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Friday 23rd September 2005

Friday 23rd September 2005

The workshops were fun and I don't think I showed myself up too badly. The first one, was probably the most fun. It was presented by language expert Cicely Berry, who wanted to illustrate the importance of rhythm and speech patterns in comedy. Along with fellow comedians John Oliver and Andy Zaltzman and some real proper RSC actors who had been in the play I saw last night, I was going to be performing some actual bits of Shakespeare on this famous stage. We hadn't really had any time to prepare and I was quite nervous, but Cicely was so in control that it seemed like the most natural thing in the world for me to be be acting on this hallowed stage (and it didn't seem as hallowed as I had imagined, because a sewage pipe had burst backstage and so it smelt a bit ripe - a bit like my acting). I played the first grave-digger in the bit from Hamlet which fails to lead to the line "Alas poor Yorick, I knew him well" (it's "I knew him Horatio" triv fans). So even though I stumbled around the difficult script a little and might not have been the finest actor ever to have graced these faeces coated boards, I can at least put on my CV that I have performed Hamlet at the RSC. And it will be true. Ha ha, beat that Kennedy.
I expect the RSC will be on the phone soon to offer me a part in one of their future shows (I wouldn't mind a crack at Hamlet and think I would be good at it and already know some of the words - "To be or not to be, that is the first and only question on the beekeeper exam" and "Alas poor Yorick, I knew him, Horatio". There can't be too many more.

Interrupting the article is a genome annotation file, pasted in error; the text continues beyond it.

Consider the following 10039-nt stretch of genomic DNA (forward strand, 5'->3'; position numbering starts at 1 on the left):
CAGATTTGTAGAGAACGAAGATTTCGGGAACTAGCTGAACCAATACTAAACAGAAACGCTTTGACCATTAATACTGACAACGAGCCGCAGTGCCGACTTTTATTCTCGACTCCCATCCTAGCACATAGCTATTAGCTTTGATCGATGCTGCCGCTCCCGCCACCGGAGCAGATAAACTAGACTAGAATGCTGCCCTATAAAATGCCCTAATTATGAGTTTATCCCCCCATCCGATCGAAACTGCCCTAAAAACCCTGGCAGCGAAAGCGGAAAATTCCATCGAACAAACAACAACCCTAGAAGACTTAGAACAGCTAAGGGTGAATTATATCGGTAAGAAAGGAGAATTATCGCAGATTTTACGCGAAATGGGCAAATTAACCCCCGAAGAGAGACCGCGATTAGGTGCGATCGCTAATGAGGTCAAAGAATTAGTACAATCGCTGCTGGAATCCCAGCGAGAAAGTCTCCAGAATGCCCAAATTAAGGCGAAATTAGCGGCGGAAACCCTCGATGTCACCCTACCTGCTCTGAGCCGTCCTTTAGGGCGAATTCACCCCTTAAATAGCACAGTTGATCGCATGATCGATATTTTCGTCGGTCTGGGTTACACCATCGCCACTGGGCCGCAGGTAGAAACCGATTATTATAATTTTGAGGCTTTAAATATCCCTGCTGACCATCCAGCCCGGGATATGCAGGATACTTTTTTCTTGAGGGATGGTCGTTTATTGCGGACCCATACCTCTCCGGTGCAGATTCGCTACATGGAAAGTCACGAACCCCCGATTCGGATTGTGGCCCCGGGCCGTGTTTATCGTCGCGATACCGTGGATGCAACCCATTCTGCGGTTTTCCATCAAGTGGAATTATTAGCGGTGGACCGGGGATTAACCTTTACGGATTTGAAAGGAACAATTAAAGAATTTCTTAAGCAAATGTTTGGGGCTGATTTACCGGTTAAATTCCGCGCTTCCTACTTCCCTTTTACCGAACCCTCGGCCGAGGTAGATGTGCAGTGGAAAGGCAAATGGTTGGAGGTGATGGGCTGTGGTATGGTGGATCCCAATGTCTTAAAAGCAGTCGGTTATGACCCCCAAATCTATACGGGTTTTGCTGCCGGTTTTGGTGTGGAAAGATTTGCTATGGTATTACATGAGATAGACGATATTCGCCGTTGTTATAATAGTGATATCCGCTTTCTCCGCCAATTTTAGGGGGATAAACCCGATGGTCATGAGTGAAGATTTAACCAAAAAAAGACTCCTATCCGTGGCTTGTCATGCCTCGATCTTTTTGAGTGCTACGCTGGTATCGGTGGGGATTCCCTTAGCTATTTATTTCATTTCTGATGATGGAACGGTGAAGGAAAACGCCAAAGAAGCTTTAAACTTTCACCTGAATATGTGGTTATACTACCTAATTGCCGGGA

Later on being told of Shakespeare's use of a trout in a sex gag, I told my own trout sperm joke and felt embarrassed to have mentioned such filth in this salubrious venue, then admitted how stupid this with given the filth that runs through most of the Bard's work.
The chats were really interesting and I especially enjoyed the contribution of Dr Stuart Clark who for the first time made me consider the similarities between the jobs of comedian and physicist. But they are similar. Maybe you had to be there to understand quite how, but believe me it seemed astonishingly similar. He asked a great question to the audience, saying there were two ways the universe might end - it might keep on expanding forever until everything is so spread out that it reaches the same temperature and is so spread out that it s just an infinite sea of dust, or it expands so far, then gravity acts and the universe contracts until it is all at one point and everything ends in the biggest explosion ever. He asked the audience which they would prefer and the majority went for the explosion out of the two apocalypses. He said they always did, concluding that people preferred the drama.

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